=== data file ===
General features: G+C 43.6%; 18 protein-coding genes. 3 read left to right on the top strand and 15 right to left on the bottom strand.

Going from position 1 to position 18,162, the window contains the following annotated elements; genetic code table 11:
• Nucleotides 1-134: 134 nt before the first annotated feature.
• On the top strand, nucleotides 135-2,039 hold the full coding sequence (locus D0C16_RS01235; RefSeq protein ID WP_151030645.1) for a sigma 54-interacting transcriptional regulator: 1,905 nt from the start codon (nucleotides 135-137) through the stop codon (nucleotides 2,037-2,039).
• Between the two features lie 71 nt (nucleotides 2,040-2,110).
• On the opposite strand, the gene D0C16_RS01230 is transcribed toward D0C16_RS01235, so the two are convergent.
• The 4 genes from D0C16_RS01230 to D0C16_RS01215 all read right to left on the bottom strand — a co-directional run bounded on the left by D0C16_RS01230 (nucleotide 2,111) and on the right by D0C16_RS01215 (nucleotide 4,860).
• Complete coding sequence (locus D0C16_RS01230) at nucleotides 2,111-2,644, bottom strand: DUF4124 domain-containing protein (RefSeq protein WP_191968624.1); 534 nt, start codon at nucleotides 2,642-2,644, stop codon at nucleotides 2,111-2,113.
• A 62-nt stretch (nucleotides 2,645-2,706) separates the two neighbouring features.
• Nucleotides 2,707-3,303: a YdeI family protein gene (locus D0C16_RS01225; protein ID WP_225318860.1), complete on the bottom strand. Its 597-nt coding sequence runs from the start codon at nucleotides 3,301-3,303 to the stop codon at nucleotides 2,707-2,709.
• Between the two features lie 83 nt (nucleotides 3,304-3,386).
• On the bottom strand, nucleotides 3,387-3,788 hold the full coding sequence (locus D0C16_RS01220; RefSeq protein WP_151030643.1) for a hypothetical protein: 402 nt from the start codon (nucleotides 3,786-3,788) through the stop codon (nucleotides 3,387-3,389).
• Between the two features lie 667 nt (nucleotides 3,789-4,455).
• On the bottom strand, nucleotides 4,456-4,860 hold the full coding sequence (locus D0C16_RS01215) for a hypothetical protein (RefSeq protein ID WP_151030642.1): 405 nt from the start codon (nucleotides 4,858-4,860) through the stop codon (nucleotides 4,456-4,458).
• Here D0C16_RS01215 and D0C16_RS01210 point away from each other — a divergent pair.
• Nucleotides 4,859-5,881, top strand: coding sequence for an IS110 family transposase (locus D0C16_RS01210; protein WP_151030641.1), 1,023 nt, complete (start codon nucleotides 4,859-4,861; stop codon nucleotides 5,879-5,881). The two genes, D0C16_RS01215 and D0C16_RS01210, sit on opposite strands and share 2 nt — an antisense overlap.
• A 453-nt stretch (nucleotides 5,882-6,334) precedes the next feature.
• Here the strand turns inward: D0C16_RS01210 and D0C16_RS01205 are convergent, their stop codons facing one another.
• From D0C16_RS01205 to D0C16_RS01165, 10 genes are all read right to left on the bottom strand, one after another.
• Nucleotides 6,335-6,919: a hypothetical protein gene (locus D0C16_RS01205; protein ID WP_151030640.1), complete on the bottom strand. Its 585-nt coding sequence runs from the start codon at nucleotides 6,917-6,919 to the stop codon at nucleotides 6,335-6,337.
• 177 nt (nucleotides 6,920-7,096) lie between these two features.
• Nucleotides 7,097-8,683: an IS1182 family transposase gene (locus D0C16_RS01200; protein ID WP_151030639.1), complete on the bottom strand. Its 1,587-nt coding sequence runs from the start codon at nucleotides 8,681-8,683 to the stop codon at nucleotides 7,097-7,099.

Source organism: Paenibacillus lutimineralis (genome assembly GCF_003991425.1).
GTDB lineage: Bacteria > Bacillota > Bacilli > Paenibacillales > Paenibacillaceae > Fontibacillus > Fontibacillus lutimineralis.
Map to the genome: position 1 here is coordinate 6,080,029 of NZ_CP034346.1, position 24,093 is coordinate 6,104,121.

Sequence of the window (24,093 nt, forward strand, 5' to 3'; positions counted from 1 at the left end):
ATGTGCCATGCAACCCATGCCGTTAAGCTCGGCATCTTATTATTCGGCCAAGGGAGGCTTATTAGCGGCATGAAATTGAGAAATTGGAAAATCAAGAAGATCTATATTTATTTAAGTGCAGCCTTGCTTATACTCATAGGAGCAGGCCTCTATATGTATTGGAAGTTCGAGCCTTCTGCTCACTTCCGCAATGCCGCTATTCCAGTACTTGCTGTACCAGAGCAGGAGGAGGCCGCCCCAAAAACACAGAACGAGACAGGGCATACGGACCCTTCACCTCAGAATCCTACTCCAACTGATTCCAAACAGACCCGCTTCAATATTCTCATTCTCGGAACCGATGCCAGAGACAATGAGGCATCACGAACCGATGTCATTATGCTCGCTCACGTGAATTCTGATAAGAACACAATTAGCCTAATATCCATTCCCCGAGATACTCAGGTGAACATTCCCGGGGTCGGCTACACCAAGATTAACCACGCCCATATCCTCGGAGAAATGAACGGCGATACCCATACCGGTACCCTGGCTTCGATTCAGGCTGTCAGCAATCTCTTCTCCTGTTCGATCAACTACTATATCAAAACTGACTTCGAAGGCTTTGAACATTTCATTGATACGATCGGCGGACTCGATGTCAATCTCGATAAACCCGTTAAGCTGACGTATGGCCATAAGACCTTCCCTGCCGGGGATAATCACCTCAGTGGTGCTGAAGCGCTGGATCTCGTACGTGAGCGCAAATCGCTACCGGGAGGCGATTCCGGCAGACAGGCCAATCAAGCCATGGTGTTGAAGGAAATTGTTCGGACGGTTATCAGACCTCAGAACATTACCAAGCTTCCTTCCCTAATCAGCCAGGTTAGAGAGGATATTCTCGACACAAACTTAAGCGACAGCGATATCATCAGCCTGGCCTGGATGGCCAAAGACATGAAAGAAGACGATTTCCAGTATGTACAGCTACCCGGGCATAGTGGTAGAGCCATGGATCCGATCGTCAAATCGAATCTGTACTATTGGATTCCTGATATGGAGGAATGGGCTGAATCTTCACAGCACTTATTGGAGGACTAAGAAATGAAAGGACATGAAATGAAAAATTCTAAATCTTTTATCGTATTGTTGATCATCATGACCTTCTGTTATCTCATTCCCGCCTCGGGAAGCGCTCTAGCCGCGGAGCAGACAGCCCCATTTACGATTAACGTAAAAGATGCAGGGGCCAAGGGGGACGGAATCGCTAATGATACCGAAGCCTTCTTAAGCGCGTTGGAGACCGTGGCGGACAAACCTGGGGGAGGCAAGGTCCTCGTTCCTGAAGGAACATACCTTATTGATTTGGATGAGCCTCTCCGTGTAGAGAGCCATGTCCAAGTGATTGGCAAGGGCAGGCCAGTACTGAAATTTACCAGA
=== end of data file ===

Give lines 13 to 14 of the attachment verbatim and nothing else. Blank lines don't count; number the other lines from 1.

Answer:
• Between the two features lie 667 nt (nucleotides 3,789-4,455).
• On the bottom strand, nucleotides 4,456-4,860 hold the full coding sequence (locus D0C16_RS01215) for a hypothetical protein (RefSeq protein ID WP_151030642.1): 405 nt from the start codon (nucleotides 4,858-4,860) through the stop codon (nucleotides 4,456-4,458).